EPICS asked that the Access and Abilities proposal should identify an accessibility problem in the local community and detail how the student team will attempt to solve the problem using engineering and technology skills
Through conversations with Dr. Sarah Furtney and GRIP leadership, the Adaptive Gaming Team was identified to be a great fit for this technical challenge.
The proposal outlines the design and fabrication of an assisted gaming device for those with amputated limbs or limb differences. The team hopes to create a more accessible gaming environment for those who can’t use traditional means to play (10 fingers on PC). The device would include mouse input and keyboard input, where our first iteration will allow users to play simpler video game genres such as FPS/Shooter to expand and encompass more genres down the road.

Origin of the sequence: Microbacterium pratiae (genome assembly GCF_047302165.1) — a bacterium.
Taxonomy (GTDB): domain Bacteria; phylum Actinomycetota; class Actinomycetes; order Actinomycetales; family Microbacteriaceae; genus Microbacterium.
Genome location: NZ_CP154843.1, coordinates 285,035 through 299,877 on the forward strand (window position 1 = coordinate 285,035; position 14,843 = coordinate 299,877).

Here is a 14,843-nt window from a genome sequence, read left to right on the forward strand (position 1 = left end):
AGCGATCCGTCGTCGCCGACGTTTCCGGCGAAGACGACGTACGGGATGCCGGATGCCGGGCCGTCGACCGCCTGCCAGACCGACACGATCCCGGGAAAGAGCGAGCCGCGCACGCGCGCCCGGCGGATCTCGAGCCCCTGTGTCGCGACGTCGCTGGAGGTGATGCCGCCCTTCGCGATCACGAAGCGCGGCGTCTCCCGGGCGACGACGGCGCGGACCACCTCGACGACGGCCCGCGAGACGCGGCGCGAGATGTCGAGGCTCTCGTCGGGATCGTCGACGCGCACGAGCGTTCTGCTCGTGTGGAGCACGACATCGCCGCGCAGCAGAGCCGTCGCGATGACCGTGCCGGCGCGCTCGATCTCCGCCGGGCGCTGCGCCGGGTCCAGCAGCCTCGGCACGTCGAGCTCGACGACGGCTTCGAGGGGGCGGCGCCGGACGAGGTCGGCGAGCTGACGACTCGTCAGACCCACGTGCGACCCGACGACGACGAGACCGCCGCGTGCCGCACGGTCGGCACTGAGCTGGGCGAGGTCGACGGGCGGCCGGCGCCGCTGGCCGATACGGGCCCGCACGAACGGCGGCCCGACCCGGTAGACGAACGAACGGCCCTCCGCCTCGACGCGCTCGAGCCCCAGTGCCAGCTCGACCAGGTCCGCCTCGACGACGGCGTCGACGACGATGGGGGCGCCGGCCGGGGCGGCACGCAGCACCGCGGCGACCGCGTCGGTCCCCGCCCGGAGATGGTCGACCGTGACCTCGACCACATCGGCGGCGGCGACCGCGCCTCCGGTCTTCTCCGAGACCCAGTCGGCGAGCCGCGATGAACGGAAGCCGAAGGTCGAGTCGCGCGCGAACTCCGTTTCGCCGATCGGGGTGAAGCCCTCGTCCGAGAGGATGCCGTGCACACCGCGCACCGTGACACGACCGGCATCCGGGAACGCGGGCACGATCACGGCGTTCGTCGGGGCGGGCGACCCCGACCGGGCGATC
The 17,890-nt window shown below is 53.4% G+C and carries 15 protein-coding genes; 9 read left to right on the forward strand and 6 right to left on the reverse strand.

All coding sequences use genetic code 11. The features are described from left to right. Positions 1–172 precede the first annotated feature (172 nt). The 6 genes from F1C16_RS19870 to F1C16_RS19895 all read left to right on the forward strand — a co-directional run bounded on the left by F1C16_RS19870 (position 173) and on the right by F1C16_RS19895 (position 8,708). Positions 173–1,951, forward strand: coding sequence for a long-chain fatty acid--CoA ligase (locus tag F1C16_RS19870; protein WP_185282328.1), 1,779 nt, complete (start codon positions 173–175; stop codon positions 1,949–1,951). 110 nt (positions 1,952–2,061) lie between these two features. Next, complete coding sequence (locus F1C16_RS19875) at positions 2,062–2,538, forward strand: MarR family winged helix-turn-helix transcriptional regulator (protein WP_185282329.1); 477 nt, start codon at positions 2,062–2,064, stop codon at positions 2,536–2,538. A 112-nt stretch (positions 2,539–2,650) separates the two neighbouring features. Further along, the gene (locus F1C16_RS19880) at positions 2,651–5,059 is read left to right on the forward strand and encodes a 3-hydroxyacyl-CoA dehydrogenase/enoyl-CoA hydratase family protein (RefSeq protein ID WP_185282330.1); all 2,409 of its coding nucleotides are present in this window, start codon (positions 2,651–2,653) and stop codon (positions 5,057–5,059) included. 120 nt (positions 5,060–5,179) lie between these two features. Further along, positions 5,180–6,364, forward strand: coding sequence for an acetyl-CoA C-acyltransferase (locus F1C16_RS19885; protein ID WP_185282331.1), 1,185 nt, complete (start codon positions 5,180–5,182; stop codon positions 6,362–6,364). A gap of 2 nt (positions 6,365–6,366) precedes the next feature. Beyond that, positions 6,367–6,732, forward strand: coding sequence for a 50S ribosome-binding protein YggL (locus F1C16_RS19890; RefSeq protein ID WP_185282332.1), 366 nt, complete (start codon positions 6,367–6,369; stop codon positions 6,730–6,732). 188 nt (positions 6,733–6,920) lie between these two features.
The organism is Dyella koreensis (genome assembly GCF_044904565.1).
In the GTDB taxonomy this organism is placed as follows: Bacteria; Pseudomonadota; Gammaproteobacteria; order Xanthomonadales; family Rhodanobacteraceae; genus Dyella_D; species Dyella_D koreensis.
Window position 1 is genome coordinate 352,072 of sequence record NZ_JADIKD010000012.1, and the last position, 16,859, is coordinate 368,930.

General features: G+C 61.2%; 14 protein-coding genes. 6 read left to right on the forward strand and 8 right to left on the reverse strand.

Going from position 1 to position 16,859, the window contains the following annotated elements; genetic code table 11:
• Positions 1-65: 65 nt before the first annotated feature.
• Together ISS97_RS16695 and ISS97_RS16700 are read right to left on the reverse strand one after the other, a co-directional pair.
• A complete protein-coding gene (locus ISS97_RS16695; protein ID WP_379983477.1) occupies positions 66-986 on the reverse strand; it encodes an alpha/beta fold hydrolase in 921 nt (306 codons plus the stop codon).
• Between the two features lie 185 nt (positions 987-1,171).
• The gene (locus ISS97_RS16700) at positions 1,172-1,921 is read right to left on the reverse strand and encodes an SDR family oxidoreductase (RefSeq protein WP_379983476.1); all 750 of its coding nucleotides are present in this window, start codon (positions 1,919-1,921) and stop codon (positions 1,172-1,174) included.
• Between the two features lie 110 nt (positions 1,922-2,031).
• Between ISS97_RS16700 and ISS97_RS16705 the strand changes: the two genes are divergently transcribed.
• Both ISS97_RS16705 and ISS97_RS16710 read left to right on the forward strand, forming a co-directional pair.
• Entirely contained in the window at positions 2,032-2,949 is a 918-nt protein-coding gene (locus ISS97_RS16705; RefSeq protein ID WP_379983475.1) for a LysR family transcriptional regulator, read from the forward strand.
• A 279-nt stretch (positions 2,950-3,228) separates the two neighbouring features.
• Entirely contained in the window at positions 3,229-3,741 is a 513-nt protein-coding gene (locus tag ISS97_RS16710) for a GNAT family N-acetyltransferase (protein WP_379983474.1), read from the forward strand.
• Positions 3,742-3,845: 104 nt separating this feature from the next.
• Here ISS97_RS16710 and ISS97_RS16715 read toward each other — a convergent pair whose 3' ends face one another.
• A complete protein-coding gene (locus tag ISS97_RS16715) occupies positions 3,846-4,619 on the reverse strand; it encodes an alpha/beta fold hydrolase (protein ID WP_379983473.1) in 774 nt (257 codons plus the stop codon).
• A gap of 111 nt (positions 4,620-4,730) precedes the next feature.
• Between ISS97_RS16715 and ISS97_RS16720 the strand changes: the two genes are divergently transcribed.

The team aims to match ~10 recipients with their customized devices by April 1st, 2024, and will utilize various unique skills taught through GRiP and an engineering (mainly BME) curriculum.
GRiP is a student organization made up of University of Florida students that make 3D-printed assistive devices, adapt controllers and toys, and conduct research in various areas.
· Marion Hagstrom, BME undergraduate student & GRIP President
· Krista Marrocco, ECE undergraduate student & GRIP Adaptive Gaming Project Manager
· John McCauley, BME undergraduate & GRIP Adaptive Mouse Team Captain
Across the globe, engineers, students, and community organizations come together to transform lives in their communities through EPICS projects. Since 2009, EPICS has facilitated more than 180 projects in over 30 countries that have impacted more than 291,000 people. In addition to funding, we provide mentorship and greater visibility and recognition of projects.